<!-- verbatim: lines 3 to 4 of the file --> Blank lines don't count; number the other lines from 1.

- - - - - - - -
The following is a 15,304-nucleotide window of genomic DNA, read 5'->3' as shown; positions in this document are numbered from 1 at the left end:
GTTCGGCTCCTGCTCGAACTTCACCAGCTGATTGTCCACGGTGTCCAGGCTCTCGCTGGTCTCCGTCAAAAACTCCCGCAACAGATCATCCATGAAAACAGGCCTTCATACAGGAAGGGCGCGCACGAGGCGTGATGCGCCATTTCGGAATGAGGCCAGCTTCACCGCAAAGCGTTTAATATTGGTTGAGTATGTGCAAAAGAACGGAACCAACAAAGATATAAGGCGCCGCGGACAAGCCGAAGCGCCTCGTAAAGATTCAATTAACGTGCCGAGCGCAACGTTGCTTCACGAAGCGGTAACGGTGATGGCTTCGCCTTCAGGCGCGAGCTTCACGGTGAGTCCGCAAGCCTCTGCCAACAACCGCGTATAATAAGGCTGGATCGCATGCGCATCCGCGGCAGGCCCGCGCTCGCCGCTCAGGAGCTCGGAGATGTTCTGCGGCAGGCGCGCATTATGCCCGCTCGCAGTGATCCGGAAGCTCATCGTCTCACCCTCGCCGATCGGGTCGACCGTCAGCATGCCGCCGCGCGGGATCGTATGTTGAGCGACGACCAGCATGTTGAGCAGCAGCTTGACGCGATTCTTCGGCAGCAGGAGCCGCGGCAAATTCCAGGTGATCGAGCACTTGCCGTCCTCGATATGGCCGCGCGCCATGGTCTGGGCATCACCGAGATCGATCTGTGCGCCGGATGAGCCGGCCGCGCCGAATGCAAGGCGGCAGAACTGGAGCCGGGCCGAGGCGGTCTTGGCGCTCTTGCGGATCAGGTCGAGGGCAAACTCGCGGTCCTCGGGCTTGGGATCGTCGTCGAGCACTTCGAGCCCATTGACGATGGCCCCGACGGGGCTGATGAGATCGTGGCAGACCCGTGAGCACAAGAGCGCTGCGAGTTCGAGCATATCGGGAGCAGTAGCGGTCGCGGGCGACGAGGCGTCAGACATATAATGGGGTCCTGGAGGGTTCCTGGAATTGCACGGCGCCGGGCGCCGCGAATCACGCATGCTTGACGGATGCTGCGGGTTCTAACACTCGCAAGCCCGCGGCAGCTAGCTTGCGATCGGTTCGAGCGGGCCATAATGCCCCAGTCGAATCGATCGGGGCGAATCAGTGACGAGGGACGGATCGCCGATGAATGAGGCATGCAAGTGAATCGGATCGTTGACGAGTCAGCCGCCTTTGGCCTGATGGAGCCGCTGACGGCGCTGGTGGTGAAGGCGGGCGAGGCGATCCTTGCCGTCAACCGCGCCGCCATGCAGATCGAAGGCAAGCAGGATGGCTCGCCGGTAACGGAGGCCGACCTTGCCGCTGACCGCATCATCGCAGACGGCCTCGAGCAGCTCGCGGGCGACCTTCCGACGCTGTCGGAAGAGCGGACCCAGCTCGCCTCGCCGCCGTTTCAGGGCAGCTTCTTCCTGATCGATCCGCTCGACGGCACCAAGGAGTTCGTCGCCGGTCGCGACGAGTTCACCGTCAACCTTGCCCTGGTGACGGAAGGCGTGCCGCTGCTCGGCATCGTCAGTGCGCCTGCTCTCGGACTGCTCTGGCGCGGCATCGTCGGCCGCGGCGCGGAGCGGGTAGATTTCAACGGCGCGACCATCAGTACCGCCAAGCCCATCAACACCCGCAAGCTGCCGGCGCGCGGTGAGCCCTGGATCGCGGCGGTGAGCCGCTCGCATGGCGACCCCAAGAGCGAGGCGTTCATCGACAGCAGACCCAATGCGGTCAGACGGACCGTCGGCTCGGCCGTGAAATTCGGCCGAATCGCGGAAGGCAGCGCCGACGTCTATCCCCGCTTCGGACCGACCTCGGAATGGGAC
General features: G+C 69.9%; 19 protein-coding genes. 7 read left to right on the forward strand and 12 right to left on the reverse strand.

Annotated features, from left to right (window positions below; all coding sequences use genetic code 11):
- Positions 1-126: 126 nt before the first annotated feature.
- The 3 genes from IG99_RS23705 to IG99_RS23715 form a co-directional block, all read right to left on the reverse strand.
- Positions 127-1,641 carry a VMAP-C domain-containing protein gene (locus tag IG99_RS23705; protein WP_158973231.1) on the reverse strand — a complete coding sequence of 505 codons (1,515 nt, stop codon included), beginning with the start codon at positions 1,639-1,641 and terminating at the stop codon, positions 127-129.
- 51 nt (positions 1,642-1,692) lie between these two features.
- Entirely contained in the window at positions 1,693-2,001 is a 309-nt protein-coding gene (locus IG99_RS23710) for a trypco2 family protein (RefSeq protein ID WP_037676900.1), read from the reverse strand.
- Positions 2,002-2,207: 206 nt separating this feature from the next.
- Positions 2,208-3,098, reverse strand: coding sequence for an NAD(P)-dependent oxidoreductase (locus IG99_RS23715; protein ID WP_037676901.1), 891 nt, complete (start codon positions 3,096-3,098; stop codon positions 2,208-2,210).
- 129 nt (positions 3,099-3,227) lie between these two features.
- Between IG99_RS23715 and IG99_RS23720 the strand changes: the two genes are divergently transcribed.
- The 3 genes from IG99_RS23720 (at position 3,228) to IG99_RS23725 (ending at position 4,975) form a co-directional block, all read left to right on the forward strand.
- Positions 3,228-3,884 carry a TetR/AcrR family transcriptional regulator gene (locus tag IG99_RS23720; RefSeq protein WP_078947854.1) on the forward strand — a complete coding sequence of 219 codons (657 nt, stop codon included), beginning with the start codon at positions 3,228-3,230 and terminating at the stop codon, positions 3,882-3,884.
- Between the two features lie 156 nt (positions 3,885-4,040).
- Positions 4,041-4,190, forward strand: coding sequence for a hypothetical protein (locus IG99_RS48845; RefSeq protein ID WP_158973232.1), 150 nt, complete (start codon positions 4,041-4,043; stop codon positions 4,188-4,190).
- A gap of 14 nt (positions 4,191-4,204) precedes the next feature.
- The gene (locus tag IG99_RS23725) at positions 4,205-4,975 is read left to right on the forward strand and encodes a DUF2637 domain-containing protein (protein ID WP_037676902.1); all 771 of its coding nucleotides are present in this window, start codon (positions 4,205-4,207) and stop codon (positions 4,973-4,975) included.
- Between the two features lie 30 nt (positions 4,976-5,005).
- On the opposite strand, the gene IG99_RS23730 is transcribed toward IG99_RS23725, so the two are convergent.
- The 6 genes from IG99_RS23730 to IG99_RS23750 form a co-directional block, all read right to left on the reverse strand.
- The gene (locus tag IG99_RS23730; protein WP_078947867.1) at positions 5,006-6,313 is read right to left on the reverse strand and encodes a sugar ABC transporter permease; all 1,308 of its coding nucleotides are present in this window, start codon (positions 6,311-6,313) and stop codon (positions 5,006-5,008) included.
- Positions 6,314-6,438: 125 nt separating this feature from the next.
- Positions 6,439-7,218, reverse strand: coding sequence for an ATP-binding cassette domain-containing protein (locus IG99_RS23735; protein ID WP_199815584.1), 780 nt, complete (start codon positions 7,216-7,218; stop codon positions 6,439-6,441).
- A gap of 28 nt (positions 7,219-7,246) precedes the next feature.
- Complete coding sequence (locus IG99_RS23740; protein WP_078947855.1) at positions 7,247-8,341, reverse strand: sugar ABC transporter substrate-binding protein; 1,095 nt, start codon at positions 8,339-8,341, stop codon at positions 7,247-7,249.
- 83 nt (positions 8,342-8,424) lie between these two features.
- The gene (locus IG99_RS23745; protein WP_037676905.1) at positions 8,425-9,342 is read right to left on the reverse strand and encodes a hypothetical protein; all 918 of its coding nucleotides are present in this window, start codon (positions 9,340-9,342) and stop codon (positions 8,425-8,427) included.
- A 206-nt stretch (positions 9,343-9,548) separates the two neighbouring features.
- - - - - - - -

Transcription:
General features: G+C 69.9%; 19 protein-coding genes. 7 read left to right on the forward strand and 12 right to left on the reverse strand.

Annotated features, from left to right (window positions below; all coding sequences use genetic code 11):